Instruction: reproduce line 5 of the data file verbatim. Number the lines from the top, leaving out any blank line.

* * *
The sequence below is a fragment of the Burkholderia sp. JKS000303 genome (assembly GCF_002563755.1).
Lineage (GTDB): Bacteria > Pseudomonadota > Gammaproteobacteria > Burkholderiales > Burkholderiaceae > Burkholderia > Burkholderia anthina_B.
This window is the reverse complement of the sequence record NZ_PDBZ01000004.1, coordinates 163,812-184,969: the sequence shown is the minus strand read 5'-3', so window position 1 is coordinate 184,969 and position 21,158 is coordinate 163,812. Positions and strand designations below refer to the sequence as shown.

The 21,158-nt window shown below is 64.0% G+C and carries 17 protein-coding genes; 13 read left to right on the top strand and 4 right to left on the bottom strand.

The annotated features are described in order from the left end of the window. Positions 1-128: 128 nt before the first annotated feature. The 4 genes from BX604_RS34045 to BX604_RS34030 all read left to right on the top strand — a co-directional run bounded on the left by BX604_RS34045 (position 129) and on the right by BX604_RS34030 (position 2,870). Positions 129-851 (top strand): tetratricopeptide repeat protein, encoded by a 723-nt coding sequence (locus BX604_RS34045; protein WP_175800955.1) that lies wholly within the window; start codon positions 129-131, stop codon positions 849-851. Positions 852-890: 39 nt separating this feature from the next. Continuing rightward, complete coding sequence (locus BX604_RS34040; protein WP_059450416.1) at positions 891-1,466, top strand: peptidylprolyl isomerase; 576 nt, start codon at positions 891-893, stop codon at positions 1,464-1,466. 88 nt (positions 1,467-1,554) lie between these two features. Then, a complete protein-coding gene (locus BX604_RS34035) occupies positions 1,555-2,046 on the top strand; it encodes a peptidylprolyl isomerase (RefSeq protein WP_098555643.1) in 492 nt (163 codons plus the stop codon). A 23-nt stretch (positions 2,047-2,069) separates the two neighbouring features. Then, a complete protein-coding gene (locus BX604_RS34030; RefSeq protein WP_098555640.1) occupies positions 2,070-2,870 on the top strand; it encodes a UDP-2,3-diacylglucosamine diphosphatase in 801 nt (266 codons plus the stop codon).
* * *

The annotated features are described in order from the left end of the window. Positions 1-128: 128 nt before the first annotated feature. The 4 genes from BX604_RS34045 to BX604_RS34030 all read left to right on the top strand — a co-directional run bounded on the left by BX604_RS34045 (position 129) and on the right by BX604_RS34030 (position 2,870). Positions 129-851 (top strand): tetratricopeptide repeat protein, encoded by a 723-nt coding sequence (locus BX604_RS34045; protein WP_175800955.1) that lies wholly within the window; start codon positions 129-131, stop codon positions 849-851. Positions 852-890: 39 nt separating this feature from the next. Continuing rightward, complete coding sequence (locus BX604_RS34040; protein WP_059450416.1) at positions 891-1,466, top strand: peptidylprolyl isomerase; 576 nt, start codon at positions 891-893, stop codon at positions 1,464-1,466. 88 nt (positions 1,467-1,554) lie between these two features. Then, a complete protein-coding gene (locus BX604_RS34035) occupies positions 1,555-2,046 on the top strand; it encodes a peptidylprolyl isomerase (RefSeq protein WP_098555643.1) in 492 nt (163 codons plus the stop codon). A 23-nt stretch (positions 2,047-2,069) separates the two neighbouring features. Then, a complete protein-coding gene (locus BX604_RS34030; RefSeq protein WP_098555640.1) occupies positions 2,070-2,870 on the top strand; it encodes a UDP-2,3-diacylglucosamine diphosphatase in 801 nt (266 codons plus the stop codon).